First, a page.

2) O’Sullivan’s Law has yet to be broken. Radio Free Europe’s John O’Sullivan famously said, “All organizations that are not actually right-wing will over time become left-wing.” If they’re not left-wing already.
3) Your forbearance is weakness. You don’t get plaudits for keeping quiet when you disagree. Not swinging the bat every time someone throws the ball used to be a prized quality, a sign of manners and reserve, but no longer. Silence equals consent. Speak up for yourself and your beliefs.
4) The work you did with them, the work you did for them doesn’t matter: what matters is that you have the right opinions. And if you happen to have the wrong opinions, you’d better keep quiet if you know what’s good for you.
See, to the SJW, your differing opinion is HATE. And hate of any kind can’t be tolerated…unless they hate you, which is justified because you’re hateful. That I kept my hateful political opinions carefully separate from the writing I did for Ginger Nuts of Horror didn’t matter, because I had the temerity to have such hateful opinions and express them in my own space.
This of course begs the question: if Jim Mcleod didn’t bother telling you why he kicked you out, how do you know it’s because you’re a conservative?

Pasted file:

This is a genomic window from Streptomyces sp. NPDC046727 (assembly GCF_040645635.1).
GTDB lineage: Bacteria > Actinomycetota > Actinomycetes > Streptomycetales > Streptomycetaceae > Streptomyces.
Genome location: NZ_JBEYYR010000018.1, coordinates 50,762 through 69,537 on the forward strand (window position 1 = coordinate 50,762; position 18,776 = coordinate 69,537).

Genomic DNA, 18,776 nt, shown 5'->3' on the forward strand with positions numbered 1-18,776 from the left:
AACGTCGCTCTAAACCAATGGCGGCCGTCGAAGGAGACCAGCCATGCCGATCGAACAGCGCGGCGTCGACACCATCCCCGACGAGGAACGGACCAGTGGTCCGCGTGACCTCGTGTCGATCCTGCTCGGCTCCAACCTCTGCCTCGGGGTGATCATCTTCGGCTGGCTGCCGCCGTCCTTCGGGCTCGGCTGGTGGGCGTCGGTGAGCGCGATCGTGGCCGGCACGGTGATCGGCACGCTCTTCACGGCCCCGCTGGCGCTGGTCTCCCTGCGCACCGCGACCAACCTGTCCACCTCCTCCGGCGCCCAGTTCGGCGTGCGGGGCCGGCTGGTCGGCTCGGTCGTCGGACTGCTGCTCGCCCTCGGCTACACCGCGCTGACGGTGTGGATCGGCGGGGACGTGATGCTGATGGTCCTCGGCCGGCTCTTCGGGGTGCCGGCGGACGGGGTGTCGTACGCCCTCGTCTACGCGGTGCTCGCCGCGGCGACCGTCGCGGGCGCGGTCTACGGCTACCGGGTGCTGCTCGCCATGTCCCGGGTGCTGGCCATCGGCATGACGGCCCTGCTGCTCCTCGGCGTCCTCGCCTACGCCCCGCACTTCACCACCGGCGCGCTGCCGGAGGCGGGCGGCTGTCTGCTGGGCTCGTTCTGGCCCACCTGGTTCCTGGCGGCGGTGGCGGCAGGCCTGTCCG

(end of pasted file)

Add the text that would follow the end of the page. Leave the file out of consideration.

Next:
I always knew. Always. What else could it be? I had never disagreed in public or private with site owner Jim Mcleod or any of the other site’s writers on any issue at all, but I did express my thoughts about current events on my social sites. Like this, for example, which I suspect was the beginning of the end for me. (The linked Facebook post was a reaction to comments made by pacifist, left-wing media personalities in the wake of the Paris terror attacks.) What really confirmed it was when Jim Mcleod, in a subsequent social media posting aimed specifically at me, called me a Nazi.
Consider that for a moment: I spent hours of my time contributing to his site for no pay, asking for nothing at all, and, from the safety of a computer keyboard hundreds of miles away he called me a Nazi. We’ll ignore the appalling torture of logic that would cause someone to refer to a Jewish man like myself as a Nazi; I can only assume he’s not familiar with actual Nazis, in which case it might be valuable to put him in touch with those kinsmen of mine who have had personal experience with Nazism. Those, that is, who weren’t murdered in concentration camps by real Nazis.
I understand that name-calling, especially nasty name-calling, is the hallmark of the SJW; in many respects the Nazi label no different from a toddler calling someone a “poopyhead,” and has the same quality of thought behind it. Still, it’s troubling: by referring to everyone or everything you disagree with Nazis or Nazism, it robs meaning from the term and serves to mitigate the horrors of the Holocaust. It’s a soft form of Holocaust denial.
I know it’s a small thing, and spats like this don’t end a career. They don’t even harm it. If they didn’t make you, they can’t break you. Just don’t ignore the red flags like I did. Know who you’re working with. Even if you don’t hate them, Social Justice Warriors hate you. Anyone who calls you a Nazi is full of hate. It doesn’t matter that you don’t put ideological constraints on who you should associate with: they do. If you don’t share their politics, you’re the hateful one.
To quote Milo Yiannopolous, “[H]ere’s the dirty secret about social justice warriors: nothing bad happens when you tell them to go fuck themselves.”
Make sure you say it first, is all.